The Bottom Line: The French Cheese Board is back with an even quirkier concept with its cheese sculptures, library of books and cheesy décor. The reception. although very enjoyable, was packed to the brim turning it into a traffic jam as people queued for free wine and savored hors d’œuvres.
Review: It was never going to be empty. The much publicized re-opening of the French Cheese Board at its new home in Soho sent a thousand tongues wagging. When we arrived just before 6:30pm, the place was already full.
Our first stop was to visit the map of France and pose holding the name of our favorite cheese.
I couldn’t resist a picture with the Brillat Savirin plaque , not only because its delicious taste, but for the 19th century writer, a hero of mine, who inspired its name. I was suprised to see many gals choose smelly Epoisse as their favorite photo-op prop, but who can argue with a girl who likes stinky cheese.
The hors d’œuvres served on trays were absolutely delicious, but the crowd of hungry foodies meant you only had seconds before everything was snapped away.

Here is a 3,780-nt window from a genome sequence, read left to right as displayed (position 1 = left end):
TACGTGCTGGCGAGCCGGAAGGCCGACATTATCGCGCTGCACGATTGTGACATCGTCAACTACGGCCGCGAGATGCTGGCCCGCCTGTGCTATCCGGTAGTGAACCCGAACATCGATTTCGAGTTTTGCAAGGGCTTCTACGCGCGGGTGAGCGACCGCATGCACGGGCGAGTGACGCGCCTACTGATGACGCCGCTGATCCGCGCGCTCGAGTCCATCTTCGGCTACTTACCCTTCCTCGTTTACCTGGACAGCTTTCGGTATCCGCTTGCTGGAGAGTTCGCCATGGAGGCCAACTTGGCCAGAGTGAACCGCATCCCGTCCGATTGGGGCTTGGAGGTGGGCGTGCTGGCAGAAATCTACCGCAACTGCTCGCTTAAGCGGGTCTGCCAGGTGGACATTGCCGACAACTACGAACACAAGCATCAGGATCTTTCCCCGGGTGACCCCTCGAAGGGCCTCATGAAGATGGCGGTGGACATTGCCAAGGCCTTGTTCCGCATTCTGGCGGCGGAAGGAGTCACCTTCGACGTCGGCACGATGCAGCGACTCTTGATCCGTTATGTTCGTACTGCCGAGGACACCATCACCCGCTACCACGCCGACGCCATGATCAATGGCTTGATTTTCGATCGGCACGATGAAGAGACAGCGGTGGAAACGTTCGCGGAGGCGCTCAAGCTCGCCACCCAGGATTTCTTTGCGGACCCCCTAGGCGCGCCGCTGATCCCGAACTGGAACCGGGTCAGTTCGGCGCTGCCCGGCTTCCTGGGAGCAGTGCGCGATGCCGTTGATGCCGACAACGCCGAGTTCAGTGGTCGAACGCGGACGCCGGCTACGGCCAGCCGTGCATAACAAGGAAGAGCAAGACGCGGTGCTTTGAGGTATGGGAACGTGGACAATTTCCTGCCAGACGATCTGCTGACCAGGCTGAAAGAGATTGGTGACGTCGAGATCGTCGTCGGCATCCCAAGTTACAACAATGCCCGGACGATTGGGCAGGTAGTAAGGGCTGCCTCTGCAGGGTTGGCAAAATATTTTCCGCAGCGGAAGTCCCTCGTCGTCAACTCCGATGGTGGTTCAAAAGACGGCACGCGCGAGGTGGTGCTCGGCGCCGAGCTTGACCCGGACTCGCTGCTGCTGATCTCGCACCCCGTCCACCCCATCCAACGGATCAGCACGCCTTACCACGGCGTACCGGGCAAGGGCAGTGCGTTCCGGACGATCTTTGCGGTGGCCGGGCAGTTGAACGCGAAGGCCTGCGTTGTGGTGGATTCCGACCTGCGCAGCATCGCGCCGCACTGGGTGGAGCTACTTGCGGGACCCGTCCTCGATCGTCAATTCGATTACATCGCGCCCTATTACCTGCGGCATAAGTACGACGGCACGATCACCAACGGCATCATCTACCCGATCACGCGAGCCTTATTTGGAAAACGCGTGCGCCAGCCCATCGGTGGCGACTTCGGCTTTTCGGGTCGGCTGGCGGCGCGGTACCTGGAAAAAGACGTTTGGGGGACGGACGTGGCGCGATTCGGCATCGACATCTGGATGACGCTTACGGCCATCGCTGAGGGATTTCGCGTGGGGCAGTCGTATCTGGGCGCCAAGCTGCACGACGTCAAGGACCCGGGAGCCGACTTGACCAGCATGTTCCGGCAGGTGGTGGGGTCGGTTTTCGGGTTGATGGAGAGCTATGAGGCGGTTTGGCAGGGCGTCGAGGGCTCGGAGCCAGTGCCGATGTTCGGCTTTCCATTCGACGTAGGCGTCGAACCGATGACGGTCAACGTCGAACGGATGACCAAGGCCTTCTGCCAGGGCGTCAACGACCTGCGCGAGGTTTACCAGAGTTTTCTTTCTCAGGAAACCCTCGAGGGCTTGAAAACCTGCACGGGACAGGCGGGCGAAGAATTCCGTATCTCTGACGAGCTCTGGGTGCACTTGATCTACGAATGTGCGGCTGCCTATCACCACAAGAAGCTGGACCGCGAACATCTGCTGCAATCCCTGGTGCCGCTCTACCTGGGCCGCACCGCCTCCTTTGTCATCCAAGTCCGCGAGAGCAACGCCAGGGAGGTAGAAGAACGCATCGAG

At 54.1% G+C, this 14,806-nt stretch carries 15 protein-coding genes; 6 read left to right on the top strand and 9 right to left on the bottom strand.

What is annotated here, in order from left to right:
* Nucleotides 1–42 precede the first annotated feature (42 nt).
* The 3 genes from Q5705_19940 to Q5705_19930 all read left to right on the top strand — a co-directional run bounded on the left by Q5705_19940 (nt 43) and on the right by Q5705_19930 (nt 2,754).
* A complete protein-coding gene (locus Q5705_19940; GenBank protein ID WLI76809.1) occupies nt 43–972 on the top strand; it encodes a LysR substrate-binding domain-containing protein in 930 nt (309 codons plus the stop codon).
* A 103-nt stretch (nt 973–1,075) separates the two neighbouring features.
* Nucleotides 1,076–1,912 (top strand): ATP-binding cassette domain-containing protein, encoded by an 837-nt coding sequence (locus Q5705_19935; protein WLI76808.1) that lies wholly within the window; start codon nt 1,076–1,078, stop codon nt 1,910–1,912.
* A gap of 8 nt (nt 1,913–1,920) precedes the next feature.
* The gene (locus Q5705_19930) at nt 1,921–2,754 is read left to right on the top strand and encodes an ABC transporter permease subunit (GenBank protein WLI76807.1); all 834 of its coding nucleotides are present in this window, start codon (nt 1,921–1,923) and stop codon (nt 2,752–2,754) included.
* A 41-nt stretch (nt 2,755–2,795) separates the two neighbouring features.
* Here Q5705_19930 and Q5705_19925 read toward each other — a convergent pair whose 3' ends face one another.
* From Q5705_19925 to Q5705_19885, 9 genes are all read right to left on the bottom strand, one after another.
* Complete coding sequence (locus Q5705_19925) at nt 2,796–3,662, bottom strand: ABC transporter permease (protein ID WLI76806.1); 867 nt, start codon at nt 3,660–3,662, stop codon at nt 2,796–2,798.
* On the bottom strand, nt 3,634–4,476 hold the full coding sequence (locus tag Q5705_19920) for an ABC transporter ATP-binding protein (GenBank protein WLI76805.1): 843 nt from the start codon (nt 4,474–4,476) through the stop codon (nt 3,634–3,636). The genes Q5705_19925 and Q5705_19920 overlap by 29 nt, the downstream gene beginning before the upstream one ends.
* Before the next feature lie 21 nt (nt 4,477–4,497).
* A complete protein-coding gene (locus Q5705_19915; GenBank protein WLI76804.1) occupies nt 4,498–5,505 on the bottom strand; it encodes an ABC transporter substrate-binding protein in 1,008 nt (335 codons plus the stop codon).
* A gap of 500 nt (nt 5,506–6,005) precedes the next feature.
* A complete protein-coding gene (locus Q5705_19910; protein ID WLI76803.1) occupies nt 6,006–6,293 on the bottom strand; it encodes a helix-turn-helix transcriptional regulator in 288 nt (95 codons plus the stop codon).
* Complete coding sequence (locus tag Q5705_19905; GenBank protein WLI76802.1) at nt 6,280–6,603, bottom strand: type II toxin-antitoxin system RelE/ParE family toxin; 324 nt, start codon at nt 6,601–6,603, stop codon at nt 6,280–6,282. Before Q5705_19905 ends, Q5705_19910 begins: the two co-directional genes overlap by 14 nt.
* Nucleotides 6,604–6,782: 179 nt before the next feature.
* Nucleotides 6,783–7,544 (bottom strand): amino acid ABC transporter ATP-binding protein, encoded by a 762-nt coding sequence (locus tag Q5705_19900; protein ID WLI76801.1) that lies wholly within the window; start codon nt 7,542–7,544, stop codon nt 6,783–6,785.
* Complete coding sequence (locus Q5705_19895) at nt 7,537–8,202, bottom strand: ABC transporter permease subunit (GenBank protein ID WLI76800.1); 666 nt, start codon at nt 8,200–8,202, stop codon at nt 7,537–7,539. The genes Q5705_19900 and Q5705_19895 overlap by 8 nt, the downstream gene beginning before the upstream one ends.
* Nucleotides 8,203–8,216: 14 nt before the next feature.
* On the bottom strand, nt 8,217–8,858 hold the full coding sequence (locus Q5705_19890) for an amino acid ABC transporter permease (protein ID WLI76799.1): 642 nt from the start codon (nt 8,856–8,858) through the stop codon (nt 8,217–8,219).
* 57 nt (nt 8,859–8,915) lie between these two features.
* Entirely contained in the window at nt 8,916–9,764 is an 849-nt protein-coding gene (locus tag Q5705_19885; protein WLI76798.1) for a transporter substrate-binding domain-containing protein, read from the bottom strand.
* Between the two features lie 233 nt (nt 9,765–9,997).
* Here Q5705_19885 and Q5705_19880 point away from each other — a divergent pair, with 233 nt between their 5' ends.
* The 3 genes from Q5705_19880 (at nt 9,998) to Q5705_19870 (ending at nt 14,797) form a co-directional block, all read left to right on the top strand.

Oddly, it seemed like most of the cheese samples disappeared, but happily, the servers brought more canapés and delightful nibbles that continued to satiate our appetites.
The selection of wine, particularly the champagne, worked well with the beautifully prepared cocktail bites. Our favorites included:
It is curious why the French Cheese Board had even left its south of Bryant Park location and settled deep in Soho.
Not everything will change. The new concept store will still continue to host its pop-up shop, give classes, art receptions and mingles, although its primary purpose as French cheese ambassador, or Le Grand Fromage, will remain unchanged.
What’s new however, is the addition of tableware and cutleries from the likes of Caroline Gomez and Christian Ghion. The shop also now sells Hedene honey, jams and other chutneys from l’Epicurean that the public can buy.
The décor of cheese maps and informative diagrams created by Ich&Kar is also a departure from the previous makeshift, minimaliste style of the Board’s former home.
The new look is both homely and stylish. Imagine you’ve just walked into a posh study.
As was explained to me, the concept store will serve as a conduit to help draw the public into its cheese culture, offering interactive cheese and pairing lessons. It is almost like a cheese lifestyle center, where people are invited to partake, a concept similar to the Barnyard Collective in Queens.
The tremendous turn out also meant longer lines to get some wine and cramped spacing. In the end, it was hard to find a corner and mingle.
Nevertheless, people stayed and chatted over a glass of wine while marveling at the cheese sculptures in the back of the shop.
For more information on upcoming events. Check out the French Cheese Board .